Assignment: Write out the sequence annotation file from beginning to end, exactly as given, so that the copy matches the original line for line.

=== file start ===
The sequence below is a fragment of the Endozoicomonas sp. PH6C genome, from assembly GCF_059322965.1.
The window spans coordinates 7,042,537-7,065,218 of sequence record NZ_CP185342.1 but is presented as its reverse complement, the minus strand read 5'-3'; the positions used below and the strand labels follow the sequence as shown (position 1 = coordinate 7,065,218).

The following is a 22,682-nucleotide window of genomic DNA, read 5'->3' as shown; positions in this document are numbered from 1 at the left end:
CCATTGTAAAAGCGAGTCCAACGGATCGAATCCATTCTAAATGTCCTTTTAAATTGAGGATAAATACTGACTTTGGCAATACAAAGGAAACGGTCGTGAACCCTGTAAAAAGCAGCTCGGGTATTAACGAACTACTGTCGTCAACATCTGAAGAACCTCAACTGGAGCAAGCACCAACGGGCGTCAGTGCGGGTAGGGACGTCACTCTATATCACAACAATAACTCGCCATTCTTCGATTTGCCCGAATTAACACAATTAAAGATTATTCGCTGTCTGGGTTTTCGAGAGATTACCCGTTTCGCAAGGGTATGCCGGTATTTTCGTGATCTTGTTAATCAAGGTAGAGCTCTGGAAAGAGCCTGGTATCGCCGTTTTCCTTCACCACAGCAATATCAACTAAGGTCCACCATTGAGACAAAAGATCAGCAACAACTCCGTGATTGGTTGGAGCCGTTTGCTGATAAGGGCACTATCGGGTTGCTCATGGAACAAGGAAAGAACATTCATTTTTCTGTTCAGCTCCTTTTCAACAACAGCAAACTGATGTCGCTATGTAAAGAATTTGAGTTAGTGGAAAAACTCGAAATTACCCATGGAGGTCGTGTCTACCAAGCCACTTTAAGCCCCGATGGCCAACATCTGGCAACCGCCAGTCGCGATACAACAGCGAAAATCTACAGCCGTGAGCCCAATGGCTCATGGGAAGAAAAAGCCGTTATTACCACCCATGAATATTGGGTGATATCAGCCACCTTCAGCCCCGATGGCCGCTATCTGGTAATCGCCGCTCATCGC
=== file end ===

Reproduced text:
The sequence below is a fragment of the Endozoicomonas sp. PH6C genome, from assembly GCF_059322965.1.
The window spans coordinates 7,042,537-7,065,218 of sequence record NZ_CP185342.1 but is presented as its reverse complement, the minus strand read 5'-3'; the positions used below and the strand labels follow the sequence as shown (position 1 = coordinate 7,065,218).

The following is a 22,682-nucleotide window of genomic DNA, read 5'->3' as shown; positions in this document are numbered from 1 at the left end:
CCATTGTAAAAGCGAGTCCAACGGATCGAATCCATTCTAAATGTCCTTTTAAATTGAGGATAAATACTGACTTTGGCAATACAAAGGAAACGGTCGTGAACCCTGTAAAAAGCAGCTCGGGTATTAACGAACTACTGTCGTCAACATCTGAAGAACCTCAACTGGAGCAAGCACCAACGGGCGTCAGTGCGGGTAGGGACGTCACTCTATATCACAACAATAACTCGCCATTCTTCGATTTGCCCGAATTAACACAATTAAAGATTATTCGCTGTCTGGGTTTTCGAGAGATTACCCGTTTCGCAAGGGTATGCCGGTATTTTCGTGATCTTGTTAATCAAGGTAGAGCTCTGGAAAGAGCCTGGTATCGCCGTTTTCCTTCACCACAGCAATATCAACTAAGGTCCACCATTGAGACAAAAGATCAGCAACAACTCCGTGATTGGTTGGAGCCGTTTGCTGATAAGGGCACTATCGGGTTGCTCATGGAACAAGGAAAGAACATTCATTTTTCTGTTCAGCTCCTTTTCAACAACAGCAAACTGATGTCGCTATGTAAAGAATTTGAGTTAGTGGAAAAACTCGAAATTACCCATGGAGGTCGTGTCTACCAAGCCACTTTAAGCCCCGATGGCCAACATCTGGCAACCGCCAGTCGCGATACAACAGCGAAAATCTACAGCCGTGAGCCCAATGGCTCATGGGAAGAAAAAGCCGTTATTACCACCCATGAATATTGGGTGATATCAGCCACCTTCAGCCCCGATGGCCGCTATCTGGTAATCGCCGCTCATCGC